Bishop Bonny was appointed by BXVI, who made some notoriously bad appointments, but that was really because he just accepted the most recommended (by the nuncio) of the terna produced by the local bishops’ conference. He was way too trusting, although as he was able to appoint new nuncios and the better bishops had more influence in the bishops’ conferences, things improved.

    By contrast, Pope Francis or members of his circle have directly intervened in episcopal appointments, particularly in Spanish speaking countries, bringing up a mediocre or even bad candidate virtually out of nowhere and appointing him ahead of all of the terna and the nuncio’s recommendation. Perhaps Pope Benedict should have done this too, but he played by the rules and intervened perhaps less than he should have; and if he had intervened, the howling would have been so loud he would have been driven out of office even sooner.

    That said, the important thing is not that this bishop made these statements…but the reaction to them from Rome. So far, at about day three or four, silence.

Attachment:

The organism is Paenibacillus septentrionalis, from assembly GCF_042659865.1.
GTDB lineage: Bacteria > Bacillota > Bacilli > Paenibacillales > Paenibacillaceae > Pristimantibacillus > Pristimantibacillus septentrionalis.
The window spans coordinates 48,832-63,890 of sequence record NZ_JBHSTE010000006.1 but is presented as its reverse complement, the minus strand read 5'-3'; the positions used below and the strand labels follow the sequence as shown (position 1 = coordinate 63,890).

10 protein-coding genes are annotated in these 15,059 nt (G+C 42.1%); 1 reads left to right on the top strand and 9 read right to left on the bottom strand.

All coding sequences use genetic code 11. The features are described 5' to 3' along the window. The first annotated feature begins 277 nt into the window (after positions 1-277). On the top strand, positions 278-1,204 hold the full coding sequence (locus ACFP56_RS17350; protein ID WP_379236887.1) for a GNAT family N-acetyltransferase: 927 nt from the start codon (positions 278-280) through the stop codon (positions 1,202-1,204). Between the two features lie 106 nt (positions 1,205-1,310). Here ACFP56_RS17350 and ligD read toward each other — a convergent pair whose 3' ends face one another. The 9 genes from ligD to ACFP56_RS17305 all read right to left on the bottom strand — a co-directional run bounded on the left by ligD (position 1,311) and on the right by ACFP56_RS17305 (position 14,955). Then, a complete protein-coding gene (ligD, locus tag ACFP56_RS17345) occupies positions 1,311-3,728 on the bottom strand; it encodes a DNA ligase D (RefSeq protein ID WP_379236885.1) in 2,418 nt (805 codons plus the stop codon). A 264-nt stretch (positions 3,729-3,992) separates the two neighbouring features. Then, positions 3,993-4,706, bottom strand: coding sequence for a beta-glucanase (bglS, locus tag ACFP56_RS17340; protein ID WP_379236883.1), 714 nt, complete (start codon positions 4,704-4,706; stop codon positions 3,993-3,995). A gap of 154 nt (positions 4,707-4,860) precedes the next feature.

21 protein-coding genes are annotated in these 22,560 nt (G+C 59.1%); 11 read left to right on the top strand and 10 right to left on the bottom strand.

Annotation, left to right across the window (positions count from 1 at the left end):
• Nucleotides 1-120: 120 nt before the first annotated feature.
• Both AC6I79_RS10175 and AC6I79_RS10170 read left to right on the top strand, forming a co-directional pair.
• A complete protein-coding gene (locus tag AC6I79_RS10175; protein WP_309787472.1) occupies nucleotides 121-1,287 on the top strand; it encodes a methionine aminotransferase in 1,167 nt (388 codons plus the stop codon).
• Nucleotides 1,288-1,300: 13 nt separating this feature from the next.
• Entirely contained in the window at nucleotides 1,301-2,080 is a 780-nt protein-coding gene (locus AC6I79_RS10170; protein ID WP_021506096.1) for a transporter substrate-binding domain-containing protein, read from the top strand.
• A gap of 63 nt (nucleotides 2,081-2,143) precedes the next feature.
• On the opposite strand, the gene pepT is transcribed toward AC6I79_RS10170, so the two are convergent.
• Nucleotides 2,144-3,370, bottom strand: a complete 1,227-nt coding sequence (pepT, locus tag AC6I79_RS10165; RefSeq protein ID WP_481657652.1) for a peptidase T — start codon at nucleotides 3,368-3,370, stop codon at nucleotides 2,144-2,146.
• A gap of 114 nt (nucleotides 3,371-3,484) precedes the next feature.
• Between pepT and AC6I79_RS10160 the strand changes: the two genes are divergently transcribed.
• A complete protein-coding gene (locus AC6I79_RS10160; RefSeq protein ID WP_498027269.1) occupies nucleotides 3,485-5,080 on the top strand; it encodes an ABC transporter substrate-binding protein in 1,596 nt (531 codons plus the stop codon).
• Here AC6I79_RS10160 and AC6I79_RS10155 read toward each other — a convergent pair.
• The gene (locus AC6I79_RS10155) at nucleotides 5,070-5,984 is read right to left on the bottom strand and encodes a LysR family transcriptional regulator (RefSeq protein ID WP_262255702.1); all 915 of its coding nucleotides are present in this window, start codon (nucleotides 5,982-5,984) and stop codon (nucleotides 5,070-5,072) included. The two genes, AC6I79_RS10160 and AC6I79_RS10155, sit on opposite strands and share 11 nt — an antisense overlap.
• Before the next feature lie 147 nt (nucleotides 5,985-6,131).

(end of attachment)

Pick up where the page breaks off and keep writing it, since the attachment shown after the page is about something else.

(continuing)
22. Suburbanbanshee says:

    The problem is that Pope Francis’ picture of fighting against legalism is St. Therese having to go all the way to the Pope to get admitted into a convent when she was still a little bit young for it, whereas people like this Bonny are thinking it’s anything that looks like a solid piece of ground.

    And no, I’m pretty sure that Jesus didn’t add anything to his statement about how things had been in the beginning that said, “And yeah, I also created five extra people at the beginning who didn’t end up as ancestors of the human race, because they were so busy being same-sex married and same-sex polygamous. But I didn’t kick them out of the garden, because their relationships were all about exclusivity, love, care, and the poems on hipster greeting cards.”

  23. YoungLatinMassGuy says:

    I’m going to just pray for this Bishop, and not write what’s really on my mind.

  24. Orphrey says:

    Call me naive, or just an innocent recent convert, but I find such expressions by Church leaders to be very disturbing. “Scandal,” I think is the word. But maybe, in a sense, we should be grateful to this bishop for speaking honestly about his views on these sins, as well as others in the hierarchy and laity who share his views and make them public. It helps to separate the sheep and the goats, as it were. In other words, when such leaders put their cards on the table like this, we have a clearer understanding of the state of things in the Church. Let us pray for all our clergy!

  25. NBW says:

    He needs to be placed in a contemplative setting with many traditional Catholic books.

  26. Ed the Roman says:

    Nip this in the butt right away, leaving no chance for continued talk.